Okay, let me begin with some terminology clarifications:
- Sweep is an angular measurement, not a linear one. For example, your bars may have an upsweep of 5°, not 20mm. This is an important distinction because it affects the directions your bar grips point at in 3D space.
- Backsweep: the angle the grips point backwards at. This is distinct from upsweep since handlebars have a compound bend. It's inaccurate to model them as a simple V.
- Upsweep: the angle the grips point upwards at. Note that this is not the same thing as the bars' rise.
Now, you can more or less model the range of motion of your outstretched arms as a semicircle. Imagine the handlebar has no backsweep; it can be modeled as a tangent line at the apex of the semicircular arc. I will add a diagram when I can, but you might be able to visualize how when spread apart by the handlebar's width, your arms will meet the ends of the handlebar line at an angle (they form an isosceles triangle). Adding some backsweep to the bars makes them follow your arms' range of motion better, since the grips will be closer to tangential with the semicircle. Hence, in my comment I noted that front sweep would be unpleasant because it would make your arms meet the bar at an even less perpendicular angle than a straight bar would.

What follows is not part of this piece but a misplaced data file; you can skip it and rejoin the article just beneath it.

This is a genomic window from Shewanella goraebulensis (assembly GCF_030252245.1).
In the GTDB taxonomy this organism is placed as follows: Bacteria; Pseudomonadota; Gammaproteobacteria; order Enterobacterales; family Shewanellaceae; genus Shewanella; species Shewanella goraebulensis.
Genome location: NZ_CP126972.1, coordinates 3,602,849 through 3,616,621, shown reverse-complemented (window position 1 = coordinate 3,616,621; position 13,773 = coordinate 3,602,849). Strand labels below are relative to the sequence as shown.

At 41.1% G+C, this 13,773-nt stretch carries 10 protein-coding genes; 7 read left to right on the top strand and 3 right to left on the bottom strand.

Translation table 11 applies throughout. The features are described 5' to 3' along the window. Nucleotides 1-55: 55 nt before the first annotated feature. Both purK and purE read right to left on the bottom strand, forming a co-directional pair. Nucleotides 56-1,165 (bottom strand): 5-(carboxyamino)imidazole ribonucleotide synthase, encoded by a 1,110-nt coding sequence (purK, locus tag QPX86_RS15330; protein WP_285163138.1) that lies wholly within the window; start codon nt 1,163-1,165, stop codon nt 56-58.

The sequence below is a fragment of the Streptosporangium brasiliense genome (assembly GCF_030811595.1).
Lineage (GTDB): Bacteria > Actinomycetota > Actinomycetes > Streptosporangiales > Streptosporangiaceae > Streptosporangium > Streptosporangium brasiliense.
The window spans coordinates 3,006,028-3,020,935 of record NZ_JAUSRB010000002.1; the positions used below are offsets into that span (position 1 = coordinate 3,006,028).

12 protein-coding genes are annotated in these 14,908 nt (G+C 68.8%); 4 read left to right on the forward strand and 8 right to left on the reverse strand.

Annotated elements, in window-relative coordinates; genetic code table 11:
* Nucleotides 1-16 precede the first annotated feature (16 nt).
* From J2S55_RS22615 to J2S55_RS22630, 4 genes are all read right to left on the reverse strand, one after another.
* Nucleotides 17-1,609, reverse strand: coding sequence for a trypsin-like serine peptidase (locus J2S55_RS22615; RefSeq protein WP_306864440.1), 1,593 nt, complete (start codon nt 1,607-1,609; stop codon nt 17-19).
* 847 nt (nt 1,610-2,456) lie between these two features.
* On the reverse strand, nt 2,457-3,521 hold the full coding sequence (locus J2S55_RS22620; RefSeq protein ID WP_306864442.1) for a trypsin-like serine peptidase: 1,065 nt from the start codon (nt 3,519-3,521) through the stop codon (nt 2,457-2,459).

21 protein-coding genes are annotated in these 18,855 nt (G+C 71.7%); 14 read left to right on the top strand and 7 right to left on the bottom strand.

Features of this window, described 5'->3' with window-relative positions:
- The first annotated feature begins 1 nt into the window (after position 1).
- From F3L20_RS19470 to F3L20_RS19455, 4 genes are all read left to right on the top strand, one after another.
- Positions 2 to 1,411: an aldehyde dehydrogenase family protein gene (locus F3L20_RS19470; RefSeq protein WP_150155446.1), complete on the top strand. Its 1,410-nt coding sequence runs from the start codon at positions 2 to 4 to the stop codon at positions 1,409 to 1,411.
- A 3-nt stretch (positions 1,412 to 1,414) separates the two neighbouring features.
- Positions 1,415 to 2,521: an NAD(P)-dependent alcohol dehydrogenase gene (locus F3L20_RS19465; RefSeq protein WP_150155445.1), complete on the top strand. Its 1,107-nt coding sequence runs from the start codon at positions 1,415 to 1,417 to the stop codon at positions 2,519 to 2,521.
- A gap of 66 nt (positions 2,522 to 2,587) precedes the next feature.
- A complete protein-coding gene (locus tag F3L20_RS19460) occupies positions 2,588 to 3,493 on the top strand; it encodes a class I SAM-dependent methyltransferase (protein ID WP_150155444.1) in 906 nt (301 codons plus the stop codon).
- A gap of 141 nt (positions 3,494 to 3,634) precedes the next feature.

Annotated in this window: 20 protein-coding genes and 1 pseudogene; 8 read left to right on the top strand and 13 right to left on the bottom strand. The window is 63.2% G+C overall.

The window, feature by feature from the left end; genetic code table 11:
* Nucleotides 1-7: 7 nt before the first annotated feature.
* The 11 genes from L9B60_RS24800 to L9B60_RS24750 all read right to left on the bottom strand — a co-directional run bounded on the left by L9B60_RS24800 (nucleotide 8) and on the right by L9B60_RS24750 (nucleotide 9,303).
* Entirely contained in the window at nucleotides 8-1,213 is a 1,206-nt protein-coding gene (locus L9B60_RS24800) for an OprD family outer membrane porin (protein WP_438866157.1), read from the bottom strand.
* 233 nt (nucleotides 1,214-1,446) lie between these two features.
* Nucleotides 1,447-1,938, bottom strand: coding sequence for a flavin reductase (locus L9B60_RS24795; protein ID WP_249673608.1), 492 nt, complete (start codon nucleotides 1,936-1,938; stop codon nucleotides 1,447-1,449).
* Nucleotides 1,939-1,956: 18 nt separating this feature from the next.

The same argument more or less applies for justifying upsweep. Since humans generally have torsos, their shoulders are raised above the vertical level of the stem. Hence, your arms meet the handlebars at an angle in the z-direction, which upsweep compensates for. Like before, downsweep would make your wrists have to bend excessively to adjust for the angular misalignment between your arms and the bars.
Overall, I'd argue that yes, only one quadrant is usable. The angles are just nonsensical in the other three. Additionally, for high-end, lightweight bars which may have an asymmetric internal construction, it might be bad for them structurally speaking to be loaded in directions they were not intended to be used in.